Friday, March 8, 2013
I have done more research on the Florida SYG immunity hearing and concluded that the legislature intended that the hearing occur prior to trial. The Florida Supreme Court agrees.
The Florida legislature created confusion when it did not provide a procedure for asserting, litigating and deciding a defendant’s claim of immunity from criminal prosecution and civil liability under the SYG law.
In Dennis v. State, 51 So.3d 456, 462 (2010), the Florida Supreme Court stated,
While Florida law has long recognized that a defendant may argue as an affirmative defense at trial that his or her use of force was legally justified, section 776.032 contemplates that a defendant who establishes entitlement to the statutory immunity will not be subjected to trial. Section 776.032(1) expressly grants defendants a substantive right to not be arrested, detained, charged, or prosecuted as a result of the use of legally justified force. The statute does not merely provide that a defendant cannot be convicted as a result of legally justified force.
In Dennis, the Court approved a procedure to conduct SYG immunity hearings developed by the trial court in Peterson v. State, 983 So.2d 27 (Fla. 1st DCA 2008). That procedure requires the defendant to file a motion before trial requesting immunity pursuant to Rule 3.190(b).
In Peterson, the First District Court of Appeals set forth the procedure to be followed after the defendant files the motion to initiate the process. The Court said at pages 29-30:
In the absence of a procedure for handling these matters, we find guidance from the Colorado Supreme Court’s decision in People v. Guenther, 740 P.2d 971 (Colo. 1987). In that case, the court decided that Colorado’s similar immunity statute authorized a trial court to dismiss a criminal prosecution at the pretrial stage and did not merely create an affirmative defense for adjudication at trial. Id. at 976. The court further determined that a defendant raising the immunity would have the burden of establishing the factual prerequisites to the immunity claim by a preponderance of the evidence. Id. at 980. The court imposed the same burden of proof as it would in motions for postconviction relief or motions to suppress. Id.
The immunity hearing would resemble a trial with four important exceptions:
(1) The order in which the parties present their respective cases would be reversed with the defendant going first,
(2) Rather than being presumed innocent with the right to remain silent and no obligation to testify, the defendant would have the burden of proof,
(3) The burden of proof would be by a preponderance of the evidence (i.e., more probable than not), and
(4) The judge would be the fact-finder and decide the outcome, instead of a jury.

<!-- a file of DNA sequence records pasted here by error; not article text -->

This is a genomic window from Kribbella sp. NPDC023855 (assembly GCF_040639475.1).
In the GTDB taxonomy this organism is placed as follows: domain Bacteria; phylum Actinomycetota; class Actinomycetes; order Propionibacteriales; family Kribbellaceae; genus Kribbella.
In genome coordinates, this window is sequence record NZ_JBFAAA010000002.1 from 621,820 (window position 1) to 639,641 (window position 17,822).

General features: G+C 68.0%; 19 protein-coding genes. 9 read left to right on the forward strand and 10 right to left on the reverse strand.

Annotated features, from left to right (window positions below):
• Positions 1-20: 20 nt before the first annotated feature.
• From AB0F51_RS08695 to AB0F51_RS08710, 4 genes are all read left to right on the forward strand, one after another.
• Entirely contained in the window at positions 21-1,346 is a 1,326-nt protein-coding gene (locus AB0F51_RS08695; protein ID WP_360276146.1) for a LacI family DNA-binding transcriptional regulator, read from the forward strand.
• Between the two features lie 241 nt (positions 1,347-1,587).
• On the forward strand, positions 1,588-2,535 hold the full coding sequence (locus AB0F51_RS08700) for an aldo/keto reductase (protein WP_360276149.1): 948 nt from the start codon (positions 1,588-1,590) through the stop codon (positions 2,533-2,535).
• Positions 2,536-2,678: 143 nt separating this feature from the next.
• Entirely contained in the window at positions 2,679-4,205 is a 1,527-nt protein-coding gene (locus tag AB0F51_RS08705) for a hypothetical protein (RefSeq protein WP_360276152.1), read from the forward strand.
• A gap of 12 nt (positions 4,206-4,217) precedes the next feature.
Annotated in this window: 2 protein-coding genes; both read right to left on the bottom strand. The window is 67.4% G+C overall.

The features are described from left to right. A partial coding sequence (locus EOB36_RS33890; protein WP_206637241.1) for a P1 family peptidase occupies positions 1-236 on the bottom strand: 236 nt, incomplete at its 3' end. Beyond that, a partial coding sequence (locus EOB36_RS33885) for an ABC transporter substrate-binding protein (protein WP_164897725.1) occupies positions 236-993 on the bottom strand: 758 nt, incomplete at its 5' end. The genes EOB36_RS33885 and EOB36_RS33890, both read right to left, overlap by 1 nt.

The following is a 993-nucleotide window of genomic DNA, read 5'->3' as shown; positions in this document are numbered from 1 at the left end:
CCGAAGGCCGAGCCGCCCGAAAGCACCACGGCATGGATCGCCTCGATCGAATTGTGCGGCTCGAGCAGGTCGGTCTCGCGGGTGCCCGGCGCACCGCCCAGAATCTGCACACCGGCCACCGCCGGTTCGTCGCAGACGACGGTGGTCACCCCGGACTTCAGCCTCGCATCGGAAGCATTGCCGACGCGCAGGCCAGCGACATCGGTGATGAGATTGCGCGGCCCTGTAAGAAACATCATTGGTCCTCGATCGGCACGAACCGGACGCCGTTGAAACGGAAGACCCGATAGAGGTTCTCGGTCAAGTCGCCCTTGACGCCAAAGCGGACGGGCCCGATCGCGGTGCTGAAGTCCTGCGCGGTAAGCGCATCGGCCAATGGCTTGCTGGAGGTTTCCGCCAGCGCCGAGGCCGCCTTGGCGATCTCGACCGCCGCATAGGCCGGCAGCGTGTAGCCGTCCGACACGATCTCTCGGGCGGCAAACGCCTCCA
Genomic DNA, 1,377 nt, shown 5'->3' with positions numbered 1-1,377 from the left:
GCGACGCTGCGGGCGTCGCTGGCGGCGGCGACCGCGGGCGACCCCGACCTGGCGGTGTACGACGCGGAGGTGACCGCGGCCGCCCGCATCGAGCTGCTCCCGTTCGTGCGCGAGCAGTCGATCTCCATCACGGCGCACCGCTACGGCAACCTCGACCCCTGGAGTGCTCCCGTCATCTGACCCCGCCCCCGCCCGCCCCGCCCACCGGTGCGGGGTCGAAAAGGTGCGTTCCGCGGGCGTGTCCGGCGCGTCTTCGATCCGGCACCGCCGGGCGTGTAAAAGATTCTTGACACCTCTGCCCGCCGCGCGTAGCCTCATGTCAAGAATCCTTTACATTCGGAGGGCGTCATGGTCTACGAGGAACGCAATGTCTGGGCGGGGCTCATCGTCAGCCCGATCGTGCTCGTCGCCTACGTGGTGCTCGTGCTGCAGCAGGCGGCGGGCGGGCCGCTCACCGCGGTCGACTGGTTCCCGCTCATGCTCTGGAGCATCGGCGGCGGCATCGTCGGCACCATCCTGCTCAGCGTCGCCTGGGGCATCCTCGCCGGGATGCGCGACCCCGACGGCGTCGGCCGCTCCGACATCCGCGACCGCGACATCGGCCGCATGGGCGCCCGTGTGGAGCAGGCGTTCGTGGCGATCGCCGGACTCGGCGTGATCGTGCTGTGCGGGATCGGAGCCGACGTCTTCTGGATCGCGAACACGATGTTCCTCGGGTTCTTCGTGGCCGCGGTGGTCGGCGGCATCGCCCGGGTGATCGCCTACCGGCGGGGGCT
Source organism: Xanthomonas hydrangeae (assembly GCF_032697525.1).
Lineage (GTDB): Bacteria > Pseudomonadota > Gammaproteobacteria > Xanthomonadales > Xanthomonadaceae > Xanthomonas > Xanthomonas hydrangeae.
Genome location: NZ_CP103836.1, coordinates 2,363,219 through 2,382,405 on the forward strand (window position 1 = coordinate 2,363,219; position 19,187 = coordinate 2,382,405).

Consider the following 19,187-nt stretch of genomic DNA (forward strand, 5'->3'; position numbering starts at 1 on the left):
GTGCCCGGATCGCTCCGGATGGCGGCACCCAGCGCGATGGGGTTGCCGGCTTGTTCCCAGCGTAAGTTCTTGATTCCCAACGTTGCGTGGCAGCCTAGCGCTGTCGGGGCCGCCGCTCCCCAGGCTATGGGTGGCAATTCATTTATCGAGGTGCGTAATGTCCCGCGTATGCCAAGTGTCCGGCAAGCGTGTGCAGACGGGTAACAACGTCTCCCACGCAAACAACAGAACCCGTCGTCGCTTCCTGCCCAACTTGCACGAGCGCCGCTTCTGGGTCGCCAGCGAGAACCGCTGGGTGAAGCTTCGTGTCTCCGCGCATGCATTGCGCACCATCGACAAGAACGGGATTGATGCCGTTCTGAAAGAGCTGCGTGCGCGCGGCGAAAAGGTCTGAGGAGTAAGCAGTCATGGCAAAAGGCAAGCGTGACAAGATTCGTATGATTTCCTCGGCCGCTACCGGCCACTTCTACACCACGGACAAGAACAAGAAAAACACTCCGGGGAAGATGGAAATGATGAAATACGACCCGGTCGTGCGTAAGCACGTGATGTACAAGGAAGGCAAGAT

Judge Nelson told Mark O’Mara that, if the defense wanted an immunity hearing, she wanted to hold it prior to trial sometime during the last two weeks of April. She reserved those two weeks for the hearing and told O’Mara to file an appropriate motion prior to that time, if the defendant decided to ask for one.
At the hearing on Tuesday, she asked him if he still wanted her to reserve those two weeks because she wanted to use that time to schedule other matters, if he did not intend to ask for a hearing, . He responded that he would not be asking for a hearing during those two weeks.
He added that he was not waiving the hearing; rather, he was considering “combining it with the trial.” She acknowledged that she understood he was not waiving the hearing. However, he did not request and she did not agree to combine it with the trial. Whether she will agree to do so has yet to be decided.
O’Mara would have to file a motion to dismiss pursuant to Florida Rule of Criminal Procedure 3.190(b) asking her to combine the immunity hearing with the trial and she would have to grant his motion for that to occur.
I published a post here two days ago in which I explained why combining the two matters could create constitutional error resulting in a reversal and remand for a new trial, if Judge Nelson denies the motion for immunity and the jury convicts the defendant.
There is little point to having an immunity hearing, if it is going to be combined with a trial at the risk of injecting constitutional error into the trial that requires convictions to be reversed and remanded for a new trial.
Finally, please know that I made a mistake in some comments earlier this week when I said Florida has a rule that requires immunity hearings to be held no later than 45 days before trial. Florida does not have such a rule. I recalled Judge Nelson’s statement that she wanted to schedule an immunity hearing not less than 45 days before the June 10 trial date, if the defense decided to request one, and mistakenly assumed there was a 45-day rule. I realized my mistake while researching to write this article. I apologize for any confusion that might have caused.
I note parenthetically that Florida could use such a rule, but it’s up to the Florida Supreme Court to decide whether to promulgate one.
If you like this post and the quality of this site, please consider making a secure donation via Paypal by clicking the yellow donation button in the upper right corner just below the search box.